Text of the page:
“Thirty-four lactating women with breast engorgement.” One breast got the cabbage; one breast got the gel pack. “Their pain levels were established [before and after]….” And: “There was no difference.’ They both appeared to work about just as well, with two-thirds reporting relief within hours either way—though, interestingly, “[t]he majority of mothers preferred the cabbage leaves.”

“The similarity in the effect…may have been caused by the fact that both applied cold,” although you’d think “the effects of the cold in the cabbage leaves would have been transitory.” So, hey, maybe there’s something special in cabbage leaves, after all? What you’d have to do is like a comparison of “Chilled [versus] Room Temperature Cabbage.” Okay, here you go! One breast gets the “chilled cabbage” leaf, and the other gets a “room-temperature cabbage” leaf. And: “There was no difference” between the two. They both seemed to work, suggesting that it’s not the cold itself that’s doing it. But, we still don’t know what role the placebo effect is playing.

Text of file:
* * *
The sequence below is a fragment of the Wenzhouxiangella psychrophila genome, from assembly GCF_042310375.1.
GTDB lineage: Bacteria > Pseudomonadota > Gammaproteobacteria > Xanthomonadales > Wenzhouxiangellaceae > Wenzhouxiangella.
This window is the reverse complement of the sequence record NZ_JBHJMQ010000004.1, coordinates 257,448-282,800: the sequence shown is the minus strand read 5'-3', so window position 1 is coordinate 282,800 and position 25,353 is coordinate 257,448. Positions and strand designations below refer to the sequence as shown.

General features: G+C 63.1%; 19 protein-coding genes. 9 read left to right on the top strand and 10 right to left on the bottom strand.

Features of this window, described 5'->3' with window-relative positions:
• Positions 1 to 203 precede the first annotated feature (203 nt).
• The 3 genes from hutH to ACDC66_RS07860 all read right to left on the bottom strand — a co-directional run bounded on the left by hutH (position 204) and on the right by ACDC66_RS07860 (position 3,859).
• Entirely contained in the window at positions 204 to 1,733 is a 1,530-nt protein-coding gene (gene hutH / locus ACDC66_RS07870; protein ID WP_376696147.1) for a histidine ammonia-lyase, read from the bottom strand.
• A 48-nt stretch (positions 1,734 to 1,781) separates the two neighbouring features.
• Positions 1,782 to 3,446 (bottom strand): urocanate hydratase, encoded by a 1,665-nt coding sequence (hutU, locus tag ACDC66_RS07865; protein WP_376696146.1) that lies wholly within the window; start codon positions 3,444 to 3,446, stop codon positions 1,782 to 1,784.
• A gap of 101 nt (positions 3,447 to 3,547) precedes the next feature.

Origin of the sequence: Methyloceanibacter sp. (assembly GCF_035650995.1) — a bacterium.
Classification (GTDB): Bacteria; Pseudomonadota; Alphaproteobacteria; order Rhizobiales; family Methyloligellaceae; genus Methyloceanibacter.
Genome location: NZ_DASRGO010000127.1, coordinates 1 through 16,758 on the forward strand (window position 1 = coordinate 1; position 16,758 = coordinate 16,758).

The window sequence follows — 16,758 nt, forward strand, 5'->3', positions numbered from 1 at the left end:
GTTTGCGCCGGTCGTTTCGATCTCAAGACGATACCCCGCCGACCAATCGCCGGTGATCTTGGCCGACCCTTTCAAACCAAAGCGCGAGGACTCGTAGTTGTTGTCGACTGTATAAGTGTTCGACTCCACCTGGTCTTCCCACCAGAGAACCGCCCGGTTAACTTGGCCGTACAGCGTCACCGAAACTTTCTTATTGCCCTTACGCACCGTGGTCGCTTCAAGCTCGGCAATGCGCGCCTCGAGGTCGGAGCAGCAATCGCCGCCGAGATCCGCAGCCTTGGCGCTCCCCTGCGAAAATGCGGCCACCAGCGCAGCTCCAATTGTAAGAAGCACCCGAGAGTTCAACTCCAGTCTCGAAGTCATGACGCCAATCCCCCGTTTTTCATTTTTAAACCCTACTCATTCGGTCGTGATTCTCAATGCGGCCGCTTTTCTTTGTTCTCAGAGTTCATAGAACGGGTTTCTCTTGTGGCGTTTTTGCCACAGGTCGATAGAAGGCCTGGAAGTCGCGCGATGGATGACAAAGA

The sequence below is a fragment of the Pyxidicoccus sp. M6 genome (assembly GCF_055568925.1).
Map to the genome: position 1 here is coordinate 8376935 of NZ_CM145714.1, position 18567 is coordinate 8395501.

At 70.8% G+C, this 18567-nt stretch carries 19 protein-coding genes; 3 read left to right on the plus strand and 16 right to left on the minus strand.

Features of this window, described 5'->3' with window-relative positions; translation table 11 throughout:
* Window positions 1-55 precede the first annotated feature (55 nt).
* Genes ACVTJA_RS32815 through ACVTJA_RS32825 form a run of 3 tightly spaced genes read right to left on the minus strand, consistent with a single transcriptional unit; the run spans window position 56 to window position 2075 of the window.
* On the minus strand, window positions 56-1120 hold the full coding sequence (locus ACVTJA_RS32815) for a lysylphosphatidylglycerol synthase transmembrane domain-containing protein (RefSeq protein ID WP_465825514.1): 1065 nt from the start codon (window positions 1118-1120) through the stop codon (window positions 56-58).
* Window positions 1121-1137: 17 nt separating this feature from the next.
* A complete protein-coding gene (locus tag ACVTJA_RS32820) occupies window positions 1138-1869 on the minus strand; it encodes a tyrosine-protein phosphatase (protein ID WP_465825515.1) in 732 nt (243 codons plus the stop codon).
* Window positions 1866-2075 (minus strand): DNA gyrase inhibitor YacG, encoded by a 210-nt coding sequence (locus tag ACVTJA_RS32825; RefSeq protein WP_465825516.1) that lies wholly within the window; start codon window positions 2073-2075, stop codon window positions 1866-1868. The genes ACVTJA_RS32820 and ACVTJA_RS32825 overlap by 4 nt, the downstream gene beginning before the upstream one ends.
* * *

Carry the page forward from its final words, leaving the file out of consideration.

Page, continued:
If you were going to design a study to determine if there was some special compound in cabbage that could decrease breast engorgement, what would you do? You could try the iceberg lettuce. But, if women have heard about the cabbage effect, they might have an expectation bias in favor of the cabbage. Aha! How about using a “cabbage leaf extract”? Then, you can finally do a “double-blind experiment” where women don’t know which breasts are exposed to the cabbage by asking them to rub on a cream containing a cabbage-leaf extract versus a “placebo cream.” They added some rosewater to both creams to try to “camouflage any residual [cabbage] odor,” and “no difference” in relief. Now, “the decrease in discomfort produced by the cream…was not as strong as that produced by the real cabbage leaves…in [the] previous studies.”